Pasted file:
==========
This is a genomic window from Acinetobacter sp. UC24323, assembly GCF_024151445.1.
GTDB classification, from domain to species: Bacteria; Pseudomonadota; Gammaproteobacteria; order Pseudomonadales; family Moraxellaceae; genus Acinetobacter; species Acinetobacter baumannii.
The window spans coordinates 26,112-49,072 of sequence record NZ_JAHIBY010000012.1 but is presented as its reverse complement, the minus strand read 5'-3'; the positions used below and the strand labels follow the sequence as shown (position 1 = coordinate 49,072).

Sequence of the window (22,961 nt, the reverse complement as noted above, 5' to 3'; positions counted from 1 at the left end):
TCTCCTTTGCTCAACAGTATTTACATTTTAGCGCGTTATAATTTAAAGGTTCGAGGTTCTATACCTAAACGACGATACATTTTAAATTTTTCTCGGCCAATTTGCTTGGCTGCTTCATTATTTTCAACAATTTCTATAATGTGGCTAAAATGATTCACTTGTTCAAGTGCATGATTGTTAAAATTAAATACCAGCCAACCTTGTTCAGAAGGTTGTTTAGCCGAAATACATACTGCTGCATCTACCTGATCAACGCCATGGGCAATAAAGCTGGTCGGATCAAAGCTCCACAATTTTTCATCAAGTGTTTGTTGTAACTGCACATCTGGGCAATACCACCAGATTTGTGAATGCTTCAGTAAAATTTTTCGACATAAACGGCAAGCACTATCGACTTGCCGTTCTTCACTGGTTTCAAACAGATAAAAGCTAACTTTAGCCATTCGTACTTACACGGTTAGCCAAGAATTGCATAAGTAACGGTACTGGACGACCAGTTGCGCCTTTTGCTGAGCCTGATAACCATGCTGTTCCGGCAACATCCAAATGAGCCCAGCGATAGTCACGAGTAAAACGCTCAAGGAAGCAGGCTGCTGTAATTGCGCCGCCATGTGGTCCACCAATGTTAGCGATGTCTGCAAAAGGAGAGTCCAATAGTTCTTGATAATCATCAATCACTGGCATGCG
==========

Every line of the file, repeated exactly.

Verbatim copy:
This is a genomic window from Acinetobacter sp. UC24323, assembly GCF_024151445.1.
GTDB classification, from domain to species: Bacteria; Pseudomonadota; Gammaproteobacteria; order Pseudomonadales; family Moraxellaceae; genus Acinetobacter; species Acinetobacter baumannii.
The window spans coordinates 26,112-49,072 of sequence record NZ_JAHIBY010000012.1 but is presented as its reverse complement, the minus strand read 5'-3'; the positions used below and the strand labels follow the sequence as shown (position 1 = coordinate 49,072).

Sequence of the window (22,961 nt, the reverse complement as noted above, 5' to 3'; positions counted from 1 at the left end):
TCTCCTTTGCTCAACAGTATTTACATTTTAGCGCGTTATAATTTAAAGGTTCGAGGTTCTATACCTAAACGACGATACATTTTAAATTTTTCTCGGCCAATTTGCTTGGCTGCTTCATTATTTTCAACAATTTCTATAATGTGGCTAAAATGATTCACTTGTTCAAGTGCATGATTGTTAAAATTAAATACCAGCCAACCTTGTTCAGAAGGTTGTTTAGCCGAAATACATACTGCTGCATCTACCTGATCAACGCCATGGGCAATAAAGCTGGTCGGATCAAAGCTCCACAATTTTTCATCAAGTGTTTGTTGTAACTGCACATCTGGGCAATACCACCAGATTTGTGAATGCTTCAGTAAAATTTTTCGACATAAACGGCAAGCACTATCGACTTGCCGTTCTTCACTGGTTTCAAACAGATAAAAGCTAACTTTAGCCATTCGTACTTACACGGTTAGCCAAGAATTGCATAAGTAACGGTACTGGACGACCAGTTGCGCCTTTTGCTGAGCCTGATAACCATGCTGTTCCGGCAACATCCAAATGAGCCCAGCGATAGTCACGAGTAAAACGCTCAAGGAAGCAGGCTGCTGTAATTGCGCCGCCATGTGGTCCACCAATGTTAGCGATGTCTGCAAAAGGAGAGTCCAATAGTTCTTGATAATCATCAATCACTGGCATGCG